Messaging is obviously helped by the physical keyboard though, as we say, it’s not quite the best going when it comes to sheer typing speed. And that’s not even accounting for the fact that we can still type quicker with on-screen keyboards. This was at first exacerbated by the fact that the phone defaults to turning word prediction off when using the physical keyboard but once turned on things soon sped up.
Also excellent is the on-screen keyboard that rivals most other high-end touchscreen smartphones. We do find HTC’s interface a little cluttered compared to the simpler look of Samsung’s on-screen keyboard, for instance, but it’s still very good.
Another fine addition HTC has made is the text selection and copying method which has been copied straight from the iPhone. Hold down your finger over some text and a magnifying glass appears zooming into the text beneath your finger and making it easy to place the cursor where you want. Once you let go you can then select some or all of the text and finally cut, copy, or paste it. It really is an incredibly easy way to fine tune your messages.
Text messages are displayed in conversations, so you can follow all the messages you’ve exchanges with a single contact from one folder, as we’d expect. There are also ample other messaging options available with exchange email, instant messaging (via GoogleTalk), imap and pop email, and text messages all onboard. All told, you shouldn’t be left wanting for features in this regard.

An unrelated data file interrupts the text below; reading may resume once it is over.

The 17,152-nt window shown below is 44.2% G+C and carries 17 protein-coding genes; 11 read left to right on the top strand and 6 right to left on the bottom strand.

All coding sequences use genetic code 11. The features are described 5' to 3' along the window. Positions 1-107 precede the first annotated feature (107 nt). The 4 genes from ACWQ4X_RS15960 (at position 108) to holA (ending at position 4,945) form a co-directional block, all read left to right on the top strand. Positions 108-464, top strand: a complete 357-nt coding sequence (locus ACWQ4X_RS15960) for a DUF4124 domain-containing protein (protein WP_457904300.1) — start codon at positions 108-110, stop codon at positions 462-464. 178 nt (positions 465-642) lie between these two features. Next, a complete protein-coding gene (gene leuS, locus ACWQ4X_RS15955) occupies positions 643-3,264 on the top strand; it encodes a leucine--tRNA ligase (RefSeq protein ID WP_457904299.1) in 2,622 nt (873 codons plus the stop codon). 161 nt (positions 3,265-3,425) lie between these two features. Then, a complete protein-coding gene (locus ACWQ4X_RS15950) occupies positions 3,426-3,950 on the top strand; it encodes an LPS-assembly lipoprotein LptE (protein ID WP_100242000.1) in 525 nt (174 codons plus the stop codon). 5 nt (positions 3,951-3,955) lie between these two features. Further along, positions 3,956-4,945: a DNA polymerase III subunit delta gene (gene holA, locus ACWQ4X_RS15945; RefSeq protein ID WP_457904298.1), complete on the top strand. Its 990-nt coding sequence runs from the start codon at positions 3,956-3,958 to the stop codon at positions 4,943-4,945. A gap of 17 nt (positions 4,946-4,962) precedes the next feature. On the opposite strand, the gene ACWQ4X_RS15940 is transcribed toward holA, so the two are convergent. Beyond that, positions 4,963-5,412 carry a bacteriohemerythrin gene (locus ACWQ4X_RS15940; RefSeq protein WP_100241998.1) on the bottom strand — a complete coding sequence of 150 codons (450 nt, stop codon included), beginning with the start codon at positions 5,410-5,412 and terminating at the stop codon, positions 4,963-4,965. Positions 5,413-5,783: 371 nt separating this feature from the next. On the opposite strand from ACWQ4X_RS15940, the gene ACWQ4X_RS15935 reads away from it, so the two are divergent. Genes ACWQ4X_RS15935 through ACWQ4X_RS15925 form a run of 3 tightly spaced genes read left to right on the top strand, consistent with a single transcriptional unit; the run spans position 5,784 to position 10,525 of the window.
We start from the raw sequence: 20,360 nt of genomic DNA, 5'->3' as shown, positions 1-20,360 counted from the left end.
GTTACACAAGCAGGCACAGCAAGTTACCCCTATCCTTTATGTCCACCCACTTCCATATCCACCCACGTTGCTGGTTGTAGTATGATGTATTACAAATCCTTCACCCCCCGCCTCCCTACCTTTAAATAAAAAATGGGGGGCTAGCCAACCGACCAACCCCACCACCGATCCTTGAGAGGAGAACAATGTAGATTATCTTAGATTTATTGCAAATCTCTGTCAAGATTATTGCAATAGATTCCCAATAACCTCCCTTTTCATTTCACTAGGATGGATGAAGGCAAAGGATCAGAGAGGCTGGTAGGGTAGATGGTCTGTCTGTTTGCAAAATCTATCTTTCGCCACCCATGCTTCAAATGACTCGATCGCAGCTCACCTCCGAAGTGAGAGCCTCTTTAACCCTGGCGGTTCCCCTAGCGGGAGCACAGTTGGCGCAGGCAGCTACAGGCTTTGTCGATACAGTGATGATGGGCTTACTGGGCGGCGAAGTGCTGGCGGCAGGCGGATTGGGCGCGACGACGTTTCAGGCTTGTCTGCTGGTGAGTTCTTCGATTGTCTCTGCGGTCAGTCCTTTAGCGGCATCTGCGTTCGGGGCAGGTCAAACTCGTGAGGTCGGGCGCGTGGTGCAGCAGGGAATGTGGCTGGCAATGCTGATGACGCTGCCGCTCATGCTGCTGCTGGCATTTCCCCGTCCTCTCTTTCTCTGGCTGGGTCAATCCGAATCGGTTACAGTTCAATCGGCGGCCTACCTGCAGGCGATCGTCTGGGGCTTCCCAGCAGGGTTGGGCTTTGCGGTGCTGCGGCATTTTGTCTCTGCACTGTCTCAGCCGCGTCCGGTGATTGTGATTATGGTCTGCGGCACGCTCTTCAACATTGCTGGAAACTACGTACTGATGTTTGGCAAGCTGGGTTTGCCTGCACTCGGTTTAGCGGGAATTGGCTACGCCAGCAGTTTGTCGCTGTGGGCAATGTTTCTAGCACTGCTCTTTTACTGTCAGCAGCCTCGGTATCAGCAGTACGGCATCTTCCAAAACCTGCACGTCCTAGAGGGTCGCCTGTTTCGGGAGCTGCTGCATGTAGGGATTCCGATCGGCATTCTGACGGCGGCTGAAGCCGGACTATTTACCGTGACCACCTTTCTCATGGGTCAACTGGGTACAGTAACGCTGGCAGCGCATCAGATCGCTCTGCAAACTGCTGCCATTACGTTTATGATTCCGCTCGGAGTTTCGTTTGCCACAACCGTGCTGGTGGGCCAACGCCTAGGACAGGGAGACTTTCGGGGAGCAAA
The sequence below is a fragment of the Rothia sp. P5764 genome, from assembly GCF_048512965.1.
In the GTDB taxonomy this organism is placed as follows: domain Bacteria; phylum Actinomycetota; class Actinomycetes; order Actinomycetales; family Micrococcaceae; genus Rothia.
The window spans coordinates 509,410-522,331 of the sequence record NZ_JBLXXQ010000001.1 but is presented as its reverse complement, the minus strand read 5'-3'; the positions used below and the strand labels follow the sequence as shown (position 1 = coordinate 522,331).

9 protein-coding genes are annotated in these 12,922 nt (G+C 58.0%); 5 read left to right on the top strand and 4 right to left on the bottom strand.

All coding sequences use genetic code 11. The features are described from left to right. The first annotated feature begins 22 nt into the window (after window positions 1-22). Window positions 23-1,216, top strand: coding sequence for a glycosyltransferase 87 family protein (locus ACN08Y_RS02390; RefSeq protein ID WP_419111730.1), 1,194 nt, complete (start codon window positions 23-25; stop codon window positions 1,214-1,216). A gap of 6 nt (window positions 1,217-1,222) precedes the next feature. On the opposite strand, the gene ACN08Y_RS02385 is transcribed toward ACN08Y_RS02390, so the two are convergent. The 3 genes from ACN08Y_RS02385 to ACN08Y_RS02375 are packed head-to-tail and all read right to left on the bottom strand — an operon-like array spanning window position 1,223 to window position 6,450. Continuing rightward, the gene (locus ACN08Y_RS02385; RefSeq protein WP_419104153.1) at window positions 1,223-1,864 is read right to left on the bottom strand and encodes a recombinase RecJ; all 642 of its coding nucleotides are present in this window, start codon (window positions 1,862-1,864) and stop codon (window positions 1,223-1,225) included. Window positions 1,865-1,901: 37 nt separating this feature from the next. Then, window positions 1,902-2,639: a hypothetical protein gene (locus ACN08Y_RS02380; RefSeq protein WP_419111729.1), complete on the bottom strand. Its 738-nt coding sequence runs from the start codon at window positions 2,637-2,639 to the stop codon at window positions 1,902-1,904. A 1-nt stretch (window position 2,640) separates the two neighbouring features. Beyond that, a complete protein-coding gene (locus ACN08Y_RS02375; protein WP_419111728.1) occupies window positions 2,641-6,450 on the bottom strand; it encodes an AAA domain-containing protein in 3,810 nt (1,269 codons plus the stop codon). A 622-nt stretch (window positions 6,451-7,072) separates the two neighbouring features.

As we would expect, the Desire Z offers almost as good a web browsing experience as it’s possible to get on a mobile device right now. The browser supports Adobe Flash for playing back online videos, like our video reviews and those embedded on the BBC, and renders webpages perfectly. We also love the way text is made to fit the width of the screen when you zoom in, so there’s less need to scroll left and right (this can be turned off).